Even prominent, local, Catholic embryonic stem-cell research opponents acknowledge the agreement of careful and honest scientists that both embryonic and adult stem cells have therapeutic potential and even that embryonic stem cells possess unique therapeutic power.

"But the embryology textbooks at UNMC say that human development begins at conception," opponents declare further. It is not the biology of human development that is in dispute, however, but rather the conclusions that individuals draw when reasoning from that knowledge regarding the moral status of the blastocyst-stage embryo in the context of embryonic stem-cell research.

Physics texts at the University of Nebraska-Lincoln describe the principles that underlie the atomic bomb. But just as the morality of the atomic-bomb decision required that the consequences of the bomb's use or non-use be taken into account, so does the decision regarding the morality of embryonic stem-cell research.

Although the circumstances are profoundly different, as then, the conclusions that individuals draw regarding embryonic stem-cell research are informed by, sometimes dictated by, their religious and philosophical commitments.

Clearly, opposition to embryonic stem-cell research derives primarily from such commitments. Substantially, all opposition to the research in general, and government funding of it in particular, is based on religious traditions. This is evidenced by the fact that the public campaign against embryonic stem-cell research is centered in certain religious institutions and organizations committed to specific religious views, even though the latter often try to hide them.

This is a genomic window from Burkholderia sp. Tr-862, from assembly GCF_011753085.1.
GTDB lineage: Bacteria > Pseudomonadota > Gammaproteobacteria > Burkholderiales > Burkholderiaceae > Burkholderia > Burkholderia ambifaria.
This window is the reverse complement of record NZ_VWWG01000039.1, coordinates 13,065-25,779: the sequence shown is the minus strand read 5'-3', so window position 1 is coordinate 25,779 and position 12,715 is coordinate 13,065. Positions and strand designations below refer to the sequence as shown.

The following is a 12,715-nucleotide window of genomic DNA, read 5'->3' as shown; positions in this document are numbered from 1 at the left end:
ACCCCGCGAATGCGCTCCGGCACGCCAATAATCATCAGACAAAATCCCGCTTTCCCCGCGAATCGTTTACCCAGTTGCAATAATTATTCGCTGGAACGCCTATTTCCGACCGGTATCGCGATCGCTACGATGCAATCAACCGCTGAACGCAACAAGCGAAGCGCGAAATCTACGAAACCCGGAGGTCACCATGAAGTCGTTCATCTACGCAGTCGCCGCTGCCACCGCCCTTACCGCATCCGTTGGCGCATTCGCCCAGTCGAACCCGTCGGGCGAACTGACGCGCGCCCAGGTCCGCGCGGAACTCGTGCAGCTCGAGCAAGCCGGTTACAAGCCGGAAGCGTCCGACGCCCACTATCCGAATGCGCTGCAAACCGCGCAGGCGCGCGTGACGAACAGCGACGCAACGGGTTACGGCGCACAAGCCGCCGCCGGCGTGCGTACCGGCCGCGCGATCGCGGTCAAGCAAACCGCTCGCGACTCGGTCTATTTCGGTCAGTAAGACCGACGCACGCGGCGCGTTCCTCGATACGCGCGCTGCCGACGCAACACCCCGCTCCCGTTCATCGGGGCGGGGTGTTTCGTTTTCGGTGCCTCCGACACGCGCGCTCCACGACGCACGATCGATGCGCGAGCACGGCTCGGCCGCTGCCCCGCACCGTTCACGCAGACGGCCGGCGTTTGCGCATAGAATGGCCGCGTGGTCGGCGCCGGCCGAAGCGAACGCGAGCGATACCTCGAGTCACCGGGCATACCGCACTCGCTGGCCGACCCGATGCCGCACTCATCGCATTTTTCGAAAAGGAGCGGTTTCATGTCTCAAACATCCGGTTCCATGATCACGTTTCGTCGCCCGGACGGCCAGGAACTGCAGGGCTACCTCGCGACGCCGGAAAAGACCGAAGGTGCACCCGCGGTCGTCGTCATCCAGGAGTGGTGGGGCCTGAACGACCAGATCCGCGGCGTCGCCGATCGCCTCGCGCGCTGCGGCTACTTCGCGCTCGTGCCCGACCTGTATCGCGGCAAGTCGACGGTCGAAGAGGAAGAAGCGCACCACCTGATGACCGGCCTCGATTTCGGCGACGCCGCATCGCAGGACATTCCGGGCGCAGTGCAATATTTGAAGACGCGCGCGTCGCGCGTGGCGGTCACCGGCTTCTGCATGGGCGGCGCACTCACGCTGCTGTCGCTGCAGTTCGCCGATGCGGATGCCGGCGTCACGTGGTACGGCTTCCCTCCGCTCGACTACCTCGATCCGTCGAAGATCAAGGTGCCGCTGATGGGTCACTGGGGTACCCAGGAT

While the arguments advanced by the public speakers of these institutions and organizations do not usually make reference to the doctrinal foundation of their opposition, it does not take much digging to unearth it.

Of course, religiously motivated citizens have the same rights as anyone to advocate for the adoption of particular public policies, even basing their arguments explicitly on doctrinal principles if they wish. Policymakers, however, have an obligation to base public policy on strictly secular grounds, especially when the issue, for most, is a religious and philosophical question in an area where there are profound differences among religious traditions.

The heart of the debate over embryonic stem-cell research is the moral status of the blastocyst-stage embryo. There is no legitimate scientific controversy. Those who argue against the research on the basis that the embryo at this stage is morally equivalent to those suffering children and adults, now and in the future, who stand to benefit from that research should be intellectually honest and admit that the disagreement is ultimately religious and philosophical, not scientific.

But as University of Notre Dame theologian Jean Porter has written, they also should acknowledge humbly that no society can afford to determine difficult decisions of public policy on the basis that just "because there are philosophical arguments to the effect that the early-stage embryo is fully personal, and these arguments convince some persons, therefore we should all act as if we were convinced by those arguments."

Copyright ©2006 Omaha World-Herald®. All rights reserved.

Chip Maxwell said...

Sandy, next time at least give this blog the first publishing priority. :)

See my response in my Dec. 12 blog post.